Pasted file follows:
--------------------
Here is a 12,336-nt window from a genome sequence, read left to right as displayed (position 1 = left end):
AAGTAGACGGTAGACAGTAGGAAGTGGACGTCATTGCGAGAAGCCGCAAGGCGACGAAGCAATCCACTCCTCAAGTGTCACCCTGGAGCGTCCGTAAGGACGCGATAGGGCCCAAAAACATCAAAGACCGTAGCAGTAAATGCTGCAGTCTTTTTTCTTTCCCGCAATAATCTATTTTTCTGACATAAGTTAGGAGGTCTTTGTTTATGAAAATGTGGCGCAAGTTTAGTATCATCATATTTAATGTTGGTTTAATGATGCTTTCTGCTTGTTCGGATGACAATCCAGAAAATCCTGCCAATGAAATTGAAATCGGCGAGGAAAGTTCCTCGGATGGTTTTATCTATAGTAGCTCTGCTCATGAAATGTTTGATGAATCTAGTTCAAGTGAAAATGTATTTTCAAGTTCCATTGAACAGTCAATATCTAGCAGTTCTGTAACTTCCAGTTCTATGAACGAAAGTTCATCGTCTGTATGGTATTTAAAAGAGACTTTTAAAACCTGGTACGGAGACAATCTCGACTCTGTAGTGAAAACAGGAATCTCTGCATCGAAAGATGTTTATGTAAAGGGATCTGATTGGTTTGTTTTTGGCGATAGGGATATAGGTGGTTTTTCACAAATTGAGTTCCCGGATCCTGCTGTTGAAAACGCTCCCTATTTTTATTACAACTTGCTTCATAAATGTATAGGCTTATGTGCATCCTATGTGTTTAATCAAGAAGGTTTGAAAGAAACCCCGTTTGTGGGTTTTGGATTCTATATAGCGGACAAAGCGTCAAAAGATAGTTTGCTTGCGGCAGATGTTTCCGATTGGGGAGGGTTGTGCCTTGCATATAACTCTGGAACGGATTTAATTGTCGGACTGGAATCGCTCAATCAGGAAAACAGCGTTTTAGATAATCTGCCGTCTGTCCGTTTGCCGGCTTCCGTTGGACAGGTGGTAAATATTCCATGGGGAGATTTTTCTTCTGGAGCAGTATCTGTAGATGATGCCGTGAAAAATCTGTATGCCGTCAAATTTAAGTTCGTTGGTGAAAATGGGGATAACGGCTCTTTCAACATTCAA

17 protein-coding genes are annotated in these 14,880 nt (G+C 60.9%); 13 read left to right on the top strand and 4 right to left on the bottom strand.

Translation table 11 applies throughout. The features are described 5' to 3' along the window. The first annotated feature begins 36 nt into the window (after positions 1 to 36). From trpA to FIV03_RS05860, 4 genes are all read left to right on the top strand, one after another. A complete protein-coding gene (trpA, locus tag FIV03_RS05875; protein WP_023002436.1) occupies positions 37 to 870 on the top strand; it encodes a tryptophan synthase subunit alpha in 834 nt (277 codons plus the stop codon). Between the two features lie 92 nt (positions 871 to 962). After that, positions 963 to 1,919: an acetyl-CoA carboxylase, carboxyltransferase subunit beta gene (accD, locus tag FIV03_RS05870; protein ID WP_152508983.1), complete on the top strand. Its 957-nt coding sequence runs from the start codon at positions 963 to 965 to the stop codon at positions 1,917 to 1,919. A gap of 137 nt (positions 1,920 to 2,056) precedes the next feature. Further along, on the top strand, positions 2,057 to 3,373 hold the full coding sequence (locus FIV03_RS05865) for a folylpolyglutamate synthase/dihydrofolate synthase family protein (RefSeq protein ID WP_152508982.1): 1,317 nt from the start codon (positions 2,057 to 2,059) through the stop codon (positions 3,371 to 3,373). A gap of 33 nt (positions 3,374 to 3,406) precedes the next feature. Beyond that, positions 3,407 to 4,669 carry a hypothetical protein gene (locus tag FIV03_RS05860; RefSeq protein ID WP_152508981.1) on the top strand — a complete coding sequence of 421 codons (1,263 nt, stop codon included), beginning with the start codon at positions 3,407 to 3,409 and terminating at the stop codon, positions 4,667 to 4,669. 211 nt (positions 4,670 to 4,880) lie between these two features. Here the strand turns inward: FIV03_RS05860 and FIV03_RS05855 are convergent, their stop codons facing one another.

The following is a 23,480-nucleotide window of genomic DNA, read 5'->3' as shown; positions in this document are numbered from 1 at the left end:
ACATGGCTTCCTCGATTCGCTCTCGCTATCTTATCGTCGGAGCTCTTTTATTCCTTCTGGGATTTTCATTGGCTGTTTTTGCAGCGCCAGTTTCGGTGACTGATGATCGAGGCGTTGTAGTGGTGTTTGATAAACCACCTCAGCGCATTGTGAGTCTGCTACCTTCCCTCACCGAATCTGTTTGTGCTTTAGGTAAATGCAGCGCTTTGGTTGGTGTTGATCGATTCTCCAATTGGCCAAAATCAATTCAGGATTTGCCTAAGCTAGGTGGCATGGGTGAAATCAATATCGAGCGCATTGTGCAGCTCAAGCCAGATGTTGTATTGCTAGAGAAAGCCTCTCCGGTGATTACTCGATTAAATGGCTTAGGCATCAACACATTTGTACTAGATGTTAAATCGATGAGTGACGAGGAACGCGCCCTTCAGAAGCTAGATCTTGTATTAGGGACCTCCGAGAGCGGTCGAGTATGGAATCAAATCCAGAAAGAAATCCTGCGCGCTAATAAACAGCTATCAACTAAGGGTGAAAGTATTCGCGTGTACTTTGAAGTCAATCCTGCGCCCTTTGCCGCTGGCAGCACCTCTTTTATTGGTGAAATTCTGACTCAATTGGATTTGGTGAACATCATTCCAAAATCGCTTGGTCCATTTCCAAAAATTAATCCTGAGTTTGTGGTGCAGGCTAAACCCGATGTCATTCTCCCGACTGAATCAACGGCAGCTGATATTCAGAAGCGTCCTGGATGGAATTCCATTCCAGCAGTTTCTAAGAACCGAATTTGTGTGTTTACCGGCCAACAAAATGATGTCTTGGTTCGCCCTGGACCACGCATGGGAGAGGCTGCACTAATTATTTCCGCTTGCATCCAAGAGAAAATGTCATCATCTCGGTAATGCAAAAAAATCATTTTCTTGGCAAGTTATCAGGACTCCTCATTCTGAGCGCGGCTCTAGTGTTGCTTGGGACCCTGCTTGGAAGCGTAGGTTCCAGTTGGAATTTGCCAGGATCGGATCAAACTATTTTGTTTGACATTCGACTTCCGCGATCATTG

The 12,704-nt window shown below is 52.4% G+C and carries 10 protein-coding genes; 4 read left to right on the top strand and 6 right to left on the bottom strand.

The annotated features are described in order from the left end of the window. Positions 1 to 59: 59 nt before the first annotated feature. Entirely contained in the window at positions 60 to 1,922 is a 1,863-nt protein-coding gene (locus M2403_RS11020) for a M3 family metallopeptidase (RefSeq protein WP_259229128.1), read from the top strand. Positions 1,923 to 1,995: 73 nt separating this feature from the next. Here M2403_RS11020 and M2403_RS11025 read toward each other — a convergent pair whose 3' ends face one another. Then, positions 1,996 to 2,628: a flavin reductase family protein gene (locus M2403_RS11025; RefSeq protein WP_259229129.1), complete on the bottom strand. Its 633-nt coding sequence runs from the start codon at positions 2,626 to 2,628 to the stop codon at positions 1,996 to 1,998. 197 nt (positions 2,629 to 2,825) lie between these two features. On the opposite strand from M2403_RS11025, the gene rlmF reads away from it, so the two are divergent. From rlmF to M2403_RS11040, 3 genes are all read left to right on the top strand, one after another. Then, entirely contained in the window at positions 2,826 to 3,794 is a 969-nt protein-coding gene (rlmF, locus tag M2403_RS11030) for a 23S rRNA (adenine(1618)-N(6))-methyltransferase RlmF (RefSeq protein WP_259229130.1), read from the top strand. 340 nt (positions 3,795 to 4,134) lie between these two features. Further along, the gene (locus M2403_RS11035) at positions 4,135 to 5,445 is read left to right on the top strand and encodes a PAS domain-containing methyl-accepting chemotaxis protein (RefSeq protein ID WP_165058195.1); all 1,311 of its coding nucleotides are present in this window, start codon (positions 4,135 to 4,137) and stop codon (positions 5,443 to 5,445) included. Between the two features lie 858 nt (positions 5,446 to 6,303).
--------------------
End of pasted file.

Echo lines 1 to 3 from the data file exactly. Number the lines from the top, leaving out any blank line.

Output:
Here is a 12,336-nt window from a genome sequence, read left to right as displayed (position 1 = left end):
AAGTAGACGGTAGACAGTAGGAAGTGGACGTCATTGCGAGAAGCCGCAAGGCGACGAAGCAATCCACTCCTCAAGTGTCACCCTGGAGCGTCCGTAAGGACGCGATAGGGCCCAAAAACATCAAAGACCGTAGCAGTAAATGCTGCAGTCTTTTTTCTTTCCCGCAATAATCTATTTTTCTGACATAAGTTAGGAGGTCTTTGTTTATGAAAATGTGGCGCAAGTTTAGTATCATCATATTTAATGTTGGTTTAATGATGCTTTCTGCTTGTTCGGATGACAATCCAGAAAATCCTGCCAATGAAATTGAAATCGGCGAGGAAAGTTCCTCGGATGGTTTTATCTATAGTAGCTCTGCTCATGAAATGTTTGATGAATCTAGTTCAAGTGAAAATGTATTTTCAAGTTCCATTGAACAGTCAATATCTAGCAGTTCTGTAACTTCCAGTTCTATGAACGAAAGTTCATCGTCTGTATGGTATTTAAAAGAGACTTTTAAAACCTGGTACGGAGACAATCTCGACTCTGTAGTGAAAACAGGAATCTCTGCATCGAAAGATGTTTATGTAAAGGGATCTGATTGGTTTGTTTTTGGCGATAGGGATATAGGTGGTTTTTCACAAATTGAGTTCCCGGATCCTGCTGTTGAAAACGCTCCCTATTTTTATTACAACTTGCTTCATAAATGTATAGGCTTATGTGCATCCTATGTGTTTAATCAAGAAGGTTTGAAAGAAACCCCGTTTGTGGGTTTTGGATTCTATATAGCGGACAAAGCGTCAAAAGATAGTTTGCTTGCGGCAGATGTTTCCGATTGGGGAGGGTTGTGCCTTGCATATAACTCTGGAACGGATTTAATTGTCGGACTGGAATCGCTCAATCAGGAAAACAGCGTTTTAGATAATCTGCCGTCTGTCCGTTTGCCGGCTTCCGTTGGACAGGTGGTAAATATTCCATGGGGAGATTTTTCTTCTGGAGCAGTATCTGTAGATGATGCCGTGAAAAATCTGTATGCCGTCAAATTTAAGTTCGTTGGTGAAAATGGGGATAACGGCTCTTTCAACATTCAA

17 protein-coding genes are annotated in these 14,880 nt (G+C 60.9%); 13 read left to right on the top strand and 4 right to left on the bottom strand.